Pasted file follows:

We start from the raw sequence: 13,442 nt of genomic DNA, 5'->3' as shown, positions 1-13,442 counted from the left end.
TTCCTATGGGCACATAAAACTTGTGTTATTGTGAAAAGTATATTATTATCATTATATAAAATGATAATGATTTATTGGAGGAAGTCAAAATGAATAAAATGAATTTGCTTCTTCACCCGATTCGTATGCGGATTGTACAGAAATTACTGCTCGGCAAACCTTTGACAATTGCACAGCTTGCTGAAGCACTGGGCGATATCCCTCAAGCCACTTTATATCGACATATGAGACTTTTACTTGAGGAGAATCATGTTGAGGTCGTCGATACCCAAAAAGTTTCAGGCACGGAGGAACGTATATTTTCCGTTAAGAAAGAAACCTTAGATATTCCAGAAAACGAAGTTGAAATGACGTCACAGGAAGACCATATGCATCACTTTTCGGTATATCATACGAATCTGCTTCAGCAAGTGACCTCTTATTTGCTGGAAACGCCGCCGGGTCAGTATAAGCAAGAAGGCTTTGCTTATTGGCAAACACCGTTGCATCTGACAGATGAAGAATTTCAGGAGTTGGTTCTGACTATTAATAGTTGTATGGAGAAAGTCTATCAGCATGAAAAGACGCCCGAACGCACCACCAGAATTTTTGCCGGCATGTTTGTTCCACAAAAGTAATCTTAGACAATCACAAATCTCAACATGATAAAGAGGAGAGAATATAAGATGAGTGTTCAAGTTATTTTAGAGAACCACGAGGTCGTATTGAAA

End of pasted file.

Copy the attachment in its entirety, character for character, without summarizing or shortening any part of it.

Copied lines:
We start from the raw sequence: 13,442 nt of genomic DNA, 5'->3' as shown, positions 1-13,442 counted from the left end.
TTCCTATGGGCACATAAAACTTGTGTTATTGTGAAAAGTATATTATTATCATTATATAAAATGATAATGATTTATTGGAGGAAGTCAAAATGAATAAAATGAATTTGCTTCTTCACCCGATTCGTATGCGGATTGTACAGAAATTACTGCTCGGCAAACCTTTGACAATTGCACAGCTTGCTGAAGCACTGGGCGATATCCCTCAAGCCACTTTATATCGACATATGAGACTTTTACTTGAGGAGAATCATGTTGAGGTCGTCGATACCCAAAAAGTTTCAGGCACGGAGGAACGTATATTTTCCGTTAAGAAAGAAACCTTAGATATTCCAGAAAACGAAGTTGAAATGACGTCACAGGAAGACCATATGCATCACTTTTCGGTATATCATACGAATCTGCTTCAGCAAGTGACCTCTTATTTGCTGGAAACGCCGCCGGGTCAGTATAAGCAAGAAGGCTTTGCTTATTGGCAAACACCGTTGCATCTGACAGATGAAGAATTTCAGGAGTTGGTTCTGACTATTAATAGTTGTATGGAGAAAGTCTATCAGCATGAAAAGACGCCCGAACGCACCACCAGAATTTTTGCCGGCATGTTTGTTCCACAAAAGTAATCTTAGACAATCACAAATCTCAACATGATAAAGAGGAGAGAATATAAGATGAGTGTTCAAGTTATTTTAGAGAACCACGAGGTCGTATTGAAA